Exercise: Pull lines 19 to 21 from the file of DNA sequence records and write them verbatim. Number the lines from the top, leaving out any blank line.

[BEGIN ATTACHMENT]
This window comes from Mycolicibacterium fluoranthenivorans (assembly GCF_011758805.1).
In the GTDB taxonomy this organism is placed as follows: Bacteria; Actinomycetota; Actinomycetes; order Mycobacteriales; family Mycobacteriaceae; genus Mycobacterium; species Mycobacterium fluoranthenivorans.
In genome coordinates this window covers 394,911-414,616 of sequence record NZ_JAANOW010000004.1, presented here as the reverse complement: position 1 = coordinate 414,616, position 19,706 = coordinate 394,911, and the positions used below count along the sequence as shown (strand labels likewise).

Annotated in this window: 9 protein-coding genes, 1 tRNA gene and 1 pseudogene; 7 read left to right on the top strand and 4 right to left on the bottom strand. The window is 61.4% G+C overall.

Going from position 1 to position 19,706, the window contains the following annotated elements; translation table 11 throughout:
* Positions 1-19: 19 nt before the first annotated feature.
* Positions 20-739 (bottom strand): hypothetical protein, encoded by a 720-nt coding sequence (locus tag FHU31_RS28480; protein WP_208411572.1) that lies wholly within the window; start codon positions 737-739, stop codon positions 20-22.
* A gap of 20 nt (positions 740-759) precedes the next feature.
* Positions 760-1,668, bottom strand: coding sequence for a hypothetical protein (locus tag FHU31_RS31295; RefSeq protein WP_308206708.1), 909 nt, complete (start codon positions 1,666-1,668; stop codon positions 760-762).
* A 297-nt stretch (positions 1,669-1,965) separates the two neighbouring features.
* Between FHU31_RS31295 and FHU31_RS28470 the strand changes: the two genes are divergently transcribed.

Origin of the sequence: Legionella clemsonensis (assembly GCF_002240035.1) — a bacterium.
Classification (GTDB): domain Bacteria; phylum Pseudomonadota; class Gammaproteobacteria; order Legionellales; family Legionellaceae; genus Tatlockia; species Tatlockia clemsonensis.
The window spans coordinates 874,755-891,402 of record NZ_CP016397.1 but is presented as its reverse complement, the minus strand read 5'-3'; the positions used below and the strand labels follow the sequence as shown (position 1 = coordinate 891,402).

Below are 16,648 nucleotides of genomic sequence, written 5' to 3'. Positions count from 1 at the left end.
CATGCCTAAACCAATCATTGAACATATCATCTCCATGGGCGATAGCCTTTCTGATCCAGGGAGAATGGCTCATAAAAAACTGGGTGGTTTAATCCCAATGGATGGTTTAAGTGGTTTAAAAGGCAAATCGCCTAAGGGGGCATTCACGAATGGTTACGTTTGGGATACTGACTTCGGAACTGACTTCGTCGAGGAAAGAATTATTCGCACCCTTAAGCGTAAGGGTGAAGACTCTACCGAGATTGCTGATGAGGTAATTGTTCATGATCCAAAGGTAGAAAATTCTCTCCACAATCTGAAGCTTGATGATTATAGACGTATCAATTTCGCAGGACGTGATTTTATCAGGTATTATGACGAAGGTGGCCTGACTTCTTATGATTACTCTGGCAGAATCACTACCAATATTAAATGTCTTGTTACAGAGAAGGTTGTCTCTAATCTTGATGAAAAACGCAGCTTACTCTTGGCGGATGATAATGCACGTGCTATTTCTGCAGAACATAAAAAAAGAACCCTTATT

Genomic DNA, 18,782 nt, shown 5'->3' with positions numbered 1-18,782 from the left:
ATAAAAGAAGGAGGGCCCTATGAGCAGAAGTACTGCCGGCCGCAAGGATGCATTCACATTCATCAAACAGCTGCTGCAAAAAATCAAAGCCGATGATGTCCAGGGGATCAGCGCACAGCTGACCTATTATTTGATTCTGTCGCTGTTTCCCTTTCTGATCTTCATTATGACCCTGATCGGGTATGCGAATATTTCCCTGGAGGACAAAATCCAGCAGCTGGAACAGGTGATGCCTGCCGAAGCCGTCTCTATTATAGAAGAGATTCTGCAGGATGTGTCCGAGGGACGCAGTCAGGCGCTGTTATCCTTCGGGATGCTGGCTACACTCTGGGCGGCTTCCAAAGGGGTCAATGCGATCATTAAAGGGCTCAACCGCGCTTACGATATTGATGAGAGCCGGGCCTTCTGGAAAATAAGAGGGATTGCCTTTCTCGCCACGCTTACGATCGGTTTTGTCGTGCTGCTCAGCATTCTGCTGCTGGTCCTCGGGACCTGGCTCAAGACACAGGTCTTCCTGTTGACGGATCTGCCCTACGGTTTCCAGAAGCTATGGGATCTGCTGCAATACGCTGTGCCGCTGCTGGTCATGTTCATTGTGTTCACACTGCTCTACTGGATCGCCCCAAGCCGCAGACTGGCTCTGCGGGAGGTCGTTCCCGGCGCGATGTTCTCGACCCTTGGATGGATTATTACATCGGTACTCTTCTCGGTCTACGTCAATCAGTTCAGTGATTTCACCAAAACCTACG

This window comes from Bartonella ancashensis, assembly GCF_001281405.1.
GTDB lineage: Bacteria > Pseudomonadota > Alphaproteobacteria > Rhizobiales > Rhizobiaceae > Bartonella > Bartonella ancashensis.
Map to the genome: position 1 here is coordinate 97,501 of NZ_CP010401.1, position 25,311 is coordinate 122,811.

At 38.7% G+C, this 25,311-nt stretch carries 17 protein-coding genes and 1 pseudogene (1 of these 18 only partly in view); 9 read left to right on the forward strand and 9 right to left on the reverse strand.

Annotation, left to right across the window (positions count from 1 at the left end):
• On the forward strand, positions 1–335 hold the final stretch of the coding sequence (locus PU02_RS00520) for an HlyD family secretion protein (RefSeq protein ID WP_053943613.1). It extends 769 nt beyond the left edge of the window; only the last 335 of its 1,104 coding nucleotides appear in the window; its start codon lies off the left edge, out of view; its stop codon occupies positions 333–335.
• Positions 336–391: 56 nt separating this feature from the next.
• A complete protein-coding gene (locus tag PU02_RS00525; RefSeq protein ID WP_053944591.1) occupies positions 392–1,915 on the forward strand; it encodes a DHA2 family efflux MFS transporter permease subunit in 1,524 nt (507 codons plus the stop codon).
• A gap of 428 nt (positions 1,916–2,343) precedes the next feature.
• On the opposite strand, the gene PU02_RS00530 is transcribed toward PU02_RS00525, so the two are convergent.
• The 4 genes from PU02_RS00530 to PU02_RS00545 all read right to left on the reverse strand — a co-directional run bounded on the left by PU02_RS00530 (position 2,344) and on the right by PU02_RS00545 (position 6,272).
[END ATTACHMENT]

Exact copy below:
This window comes from Bartonella ancashensis, assembly GCF_001281405.1.
GTDB lineage: Bacteria > Pseudomonadota > Alphaproteobacteria > Rhizobiales > Rhizobiaceae > Bartonella > Bartonella ancashensis.
Map to the genome: position 1 here is coordinate 97,501 of NZ_CP010401.1, position 25,311 is coordinate 122,811.